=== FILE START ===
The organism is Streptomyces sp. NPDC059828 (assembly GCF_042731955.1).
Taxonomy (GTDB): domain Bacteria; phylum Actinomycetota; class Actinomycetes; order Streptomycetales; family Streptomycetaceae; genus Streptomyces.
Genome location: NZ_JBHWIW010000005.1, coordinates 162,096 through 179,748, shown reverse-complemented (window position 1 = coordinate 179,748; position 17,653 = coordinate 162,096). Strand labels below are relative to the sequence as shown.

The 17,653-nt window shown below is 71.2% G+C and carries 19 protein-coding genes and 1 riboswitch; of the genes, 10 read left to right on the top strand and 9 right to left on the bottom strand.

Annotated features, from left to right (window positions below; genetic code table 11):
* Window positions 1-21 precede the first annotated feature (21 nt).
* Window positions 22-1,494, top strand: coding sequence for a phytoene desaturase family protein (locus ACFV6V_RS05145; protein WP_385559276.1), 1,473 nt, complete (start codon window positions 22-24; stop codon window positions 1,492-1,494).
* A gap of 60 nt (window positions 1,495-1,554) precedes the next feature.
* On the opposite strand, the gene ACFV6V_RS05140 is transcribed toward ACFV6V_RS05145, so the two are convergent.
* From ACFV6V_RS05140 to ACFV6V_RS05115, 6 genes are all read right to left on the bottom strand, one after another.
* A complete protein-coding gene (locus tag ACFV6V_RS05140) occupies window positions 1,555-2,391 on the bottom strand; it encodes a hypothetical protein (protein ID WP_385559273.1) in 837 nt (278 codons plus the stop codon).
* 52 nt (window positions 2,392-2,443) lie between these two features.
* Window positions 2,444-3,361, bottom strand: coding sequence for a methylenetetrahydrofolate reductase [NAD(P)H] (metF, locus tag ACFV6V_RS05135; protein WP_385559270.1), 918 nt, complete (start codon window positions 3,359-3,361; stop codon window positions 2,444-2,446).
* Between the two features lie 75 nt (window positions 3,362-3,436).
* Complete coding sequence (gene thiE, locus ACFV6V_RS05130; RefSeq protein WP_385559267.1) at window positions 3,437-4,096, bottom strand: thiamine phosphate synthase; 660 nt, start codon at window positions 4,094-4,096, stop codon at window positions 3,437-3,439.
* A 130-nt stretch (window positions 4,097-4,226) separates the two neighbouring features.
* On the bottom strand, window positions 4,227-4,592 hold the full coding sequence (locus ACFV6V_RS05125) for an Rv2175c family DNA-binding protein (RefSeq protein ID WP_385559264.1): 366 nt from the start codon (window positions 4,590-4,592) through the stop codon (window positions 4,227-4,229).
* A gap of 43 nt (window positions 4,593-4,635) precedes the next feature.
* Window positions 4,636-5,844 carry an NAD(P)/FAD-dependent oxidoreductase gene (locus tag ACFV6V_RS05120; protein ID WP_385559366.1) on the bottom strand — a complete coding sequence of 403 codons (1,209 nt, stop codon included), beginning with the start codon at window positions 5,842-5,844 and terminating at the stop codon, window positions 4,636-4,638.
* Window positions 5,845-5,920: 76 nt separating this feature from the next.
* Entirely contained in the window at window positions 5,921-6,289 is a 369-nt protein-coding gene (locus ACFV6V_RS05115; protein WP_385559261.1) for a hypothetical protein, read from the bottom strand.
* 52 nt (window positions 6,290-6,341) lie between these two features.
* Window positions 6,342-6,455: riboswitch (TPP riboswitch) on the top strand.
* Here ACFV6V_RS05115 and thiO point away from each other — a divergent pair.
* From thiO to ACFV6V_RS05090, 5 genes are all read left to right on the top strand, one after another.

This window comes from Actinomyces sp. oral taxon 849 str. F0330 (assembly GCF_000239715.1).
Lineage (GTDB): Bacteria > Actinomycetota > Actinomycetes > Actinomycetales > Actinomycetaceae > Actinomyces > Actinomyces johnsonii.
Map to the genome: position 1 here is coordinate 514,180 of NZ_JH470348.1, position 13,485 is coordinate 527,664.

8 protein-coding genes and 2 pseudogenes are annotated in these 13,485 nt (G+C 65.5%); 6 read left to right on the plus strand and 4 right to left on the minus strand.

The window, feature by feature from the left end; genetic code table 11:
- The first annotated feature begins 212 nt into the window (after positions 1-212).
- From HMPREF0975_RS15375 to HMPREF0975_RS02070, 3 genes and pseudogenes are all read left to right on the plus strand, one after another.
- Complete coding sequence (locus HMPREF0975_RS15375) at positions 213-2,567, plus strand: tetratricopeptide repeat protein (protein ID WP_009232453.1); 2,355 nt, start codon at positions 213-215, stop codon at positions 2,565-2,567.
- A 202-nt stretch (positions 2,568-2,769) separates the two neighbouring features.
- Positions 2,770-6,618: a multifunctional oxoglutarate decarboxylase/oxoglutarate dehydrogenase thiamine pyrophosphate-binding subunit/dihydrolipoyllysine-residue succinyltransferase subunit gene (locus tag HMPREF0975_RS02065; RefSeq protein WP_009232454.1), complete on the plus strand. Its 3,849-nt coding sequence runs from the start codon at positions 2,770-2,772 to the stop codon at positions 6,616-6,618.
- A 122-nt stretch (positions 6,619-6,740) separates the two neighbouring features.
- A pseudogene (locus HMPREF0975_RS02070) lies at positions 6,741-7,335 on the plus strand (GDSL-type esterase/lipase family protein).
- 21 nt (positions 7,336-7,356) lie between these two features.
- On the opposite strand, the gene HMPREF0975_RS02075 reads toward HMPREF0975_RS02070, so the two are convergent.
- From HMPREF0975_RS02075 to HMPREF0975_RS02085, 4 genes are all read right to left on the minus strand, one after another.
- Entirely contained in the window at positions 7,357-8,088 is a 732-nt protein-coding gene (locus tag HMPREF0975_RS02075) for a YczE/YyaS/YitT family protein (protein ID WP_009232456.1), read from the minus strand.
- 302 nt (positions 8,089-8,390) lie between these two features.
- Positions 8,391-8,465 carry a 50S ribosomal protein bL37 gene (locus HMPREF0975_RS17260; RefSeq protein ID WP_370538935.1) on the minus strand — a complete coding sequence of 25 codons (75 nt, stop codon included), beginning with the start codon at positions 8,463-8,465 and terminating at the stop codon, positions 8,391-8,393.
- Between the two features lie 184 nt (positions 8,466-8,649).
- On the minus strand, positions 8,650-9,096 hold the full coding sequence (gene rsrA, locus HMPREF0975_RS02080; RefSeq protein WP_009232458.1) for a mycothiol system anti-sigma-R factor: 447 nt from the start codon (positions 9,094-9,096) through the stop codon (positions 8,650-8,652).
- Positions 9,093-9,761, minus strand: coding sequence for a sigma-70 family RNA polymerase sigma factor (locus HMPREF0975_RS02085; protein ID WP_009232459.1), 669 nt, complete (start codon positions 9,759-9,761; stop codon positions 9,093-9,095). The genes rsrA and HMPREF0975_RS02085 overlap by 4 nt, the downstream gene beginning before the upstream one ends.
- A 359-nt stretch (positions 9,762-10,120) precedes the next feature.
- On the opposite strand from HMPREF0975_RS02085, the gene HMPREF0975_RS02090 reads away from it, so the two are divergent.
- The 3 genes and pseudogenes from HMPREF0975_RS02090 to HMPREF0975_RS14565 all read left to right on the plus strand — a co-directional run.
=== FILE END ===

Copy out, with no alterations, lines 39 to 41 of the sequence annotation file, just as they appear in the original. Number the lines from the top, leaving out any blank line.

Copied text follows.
- On the opposite strand, the gene HMPREF0975_RS02075 reads toward HMPREF0975_RS02070, so the two are convergent.
- From HMPREF0975_RS02075 to HMPREF0975_RS02085, 4 genes are all read right to left on the minus strand, one after another.
- Entirely contained in the window at positions 7,357-8,088 is a 732-nt protein-coding gene (locus tag HMPREF0975_RS02075) for a YczE/YyaS/YitT family protein (protein ID WP_009232456.1), read from the minus strand.